Published: 26 January, 2012
by DAN CARRIER
Directed by Joe Carnahan
Rating: 3 Out Of 5 Stars
The Company Of Wolves, the 1984 film of the Angela Carter story, freaked me out when I was a kid.
The dinner scene where human jaws suddenly extend into salivating snouts, and arms and hands become legs and paws – for all its silliness, it gave me some serious nightmares.
The Grey draws on a long history of such films.
The use of wolves as a scary creature to hunt us down has long roots in literature and is regularly revisited.
Starring Liam Neeson, the story is straightforward: he leads a team of oil riggers who find themselves feeling very small in a very big white space.
This gang of toughies are in a plane crash.
As they struggle to wobble their way back to civilisation, they find themselves the prey for a pack of ravenous creatures who have marked their territory and don’t like the humans getting too comfortable.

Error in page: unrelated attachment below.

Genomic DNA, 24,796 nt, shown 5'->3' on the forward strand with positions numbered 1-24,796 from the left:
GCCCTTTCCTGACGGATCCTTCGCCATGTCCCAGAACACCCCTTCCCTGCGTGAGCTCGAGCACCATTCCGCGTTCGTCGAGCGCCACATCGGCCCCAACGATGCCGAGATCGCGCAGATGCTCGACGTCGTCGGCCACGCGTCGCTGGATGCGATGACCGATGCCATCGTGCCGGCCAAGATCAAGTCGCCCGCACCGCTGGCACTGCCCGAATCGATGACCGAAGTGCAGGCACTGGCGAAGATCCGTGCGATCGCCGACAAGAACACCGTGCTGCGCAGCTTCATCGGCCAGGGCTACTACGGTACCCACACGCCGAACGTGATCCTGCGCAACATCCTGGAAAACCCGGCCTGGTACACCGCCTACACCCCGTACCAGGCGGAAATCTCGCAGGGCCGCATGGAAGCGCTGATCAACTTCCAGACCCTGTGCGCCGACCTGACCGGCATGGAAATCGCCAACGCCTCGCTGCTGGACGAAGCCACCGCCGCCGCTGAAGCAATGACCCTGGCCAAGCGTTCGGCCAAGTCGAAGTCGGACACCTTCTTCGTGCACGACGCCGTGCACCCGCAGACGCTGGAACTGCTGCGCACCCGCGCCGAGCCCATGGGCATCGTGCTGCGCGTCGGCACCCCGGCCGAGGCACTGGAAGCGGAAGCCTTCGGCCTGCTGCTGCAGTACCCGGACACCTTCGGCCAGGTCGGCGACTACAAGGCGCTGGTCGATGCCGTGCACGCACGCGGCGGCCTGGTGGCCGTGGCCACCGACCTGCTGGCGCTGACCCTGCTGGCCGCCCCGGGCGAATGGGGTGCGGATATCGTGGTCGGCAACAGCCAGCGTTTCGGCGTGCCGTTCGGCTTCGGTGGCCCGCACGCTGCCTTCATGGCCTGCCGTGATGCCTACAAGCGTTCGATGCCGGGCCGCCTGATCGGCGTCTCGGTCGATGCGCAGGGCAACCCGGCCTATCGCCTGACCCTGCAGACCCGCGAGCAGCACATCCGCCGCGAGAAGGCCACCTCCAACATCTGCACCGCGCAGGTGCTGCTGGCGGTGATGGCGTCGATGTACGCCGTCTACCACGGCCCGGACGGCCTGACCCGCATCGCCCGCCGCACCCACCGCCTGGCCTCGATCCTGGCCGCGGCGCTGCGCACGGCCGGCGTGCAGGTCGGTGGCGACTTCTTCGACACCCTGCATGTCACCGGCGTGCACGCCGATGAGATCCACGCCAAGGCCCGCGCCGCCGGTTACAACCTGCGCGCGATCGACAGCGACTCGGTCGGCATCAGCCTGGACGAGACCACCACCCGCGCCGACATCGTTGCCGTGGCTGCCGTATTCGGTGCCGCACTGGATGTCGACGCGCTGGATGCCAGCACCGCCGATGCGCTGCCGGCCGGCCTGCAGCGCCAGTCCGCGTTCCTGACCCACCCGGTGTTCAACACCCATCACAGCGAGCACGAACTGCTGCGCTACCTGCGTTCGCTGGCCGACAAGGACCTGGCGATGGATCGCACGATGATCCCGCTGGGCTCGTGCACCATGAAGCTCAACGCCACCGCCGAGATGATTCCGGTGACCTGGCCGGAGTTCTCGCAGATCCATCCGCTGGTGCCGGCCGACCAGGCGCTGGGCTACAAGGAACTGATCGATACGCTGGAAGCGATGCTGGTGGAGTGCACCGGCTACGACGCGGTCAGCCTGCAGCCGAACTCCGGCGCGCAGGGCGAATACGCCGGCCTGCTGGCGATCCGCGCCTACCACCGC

It is silly and formulaic, but has saving graces.
The plane crash is impressive and there is a spooky ensemble of snow and wind and darkness, coupled with plenty of salivating wolves for company.
This film achieves drama and action with a sense of grandeur and aplomb in its boo scenes, but overall unpicks itself by starting off with some good, atmospheric scares before tailing off with too many characterisations.
I wanted to watch the Ice Road Truckers get eaten.
By the time we get to know the characters, you don’t really care – you want to see Liam Neeson wallop a CGI wolf on the snout.
Neeson is pretty brilliant as the gruff rigger in bizarre circumstances, a saving grace to an ultimately silly, but fun flick.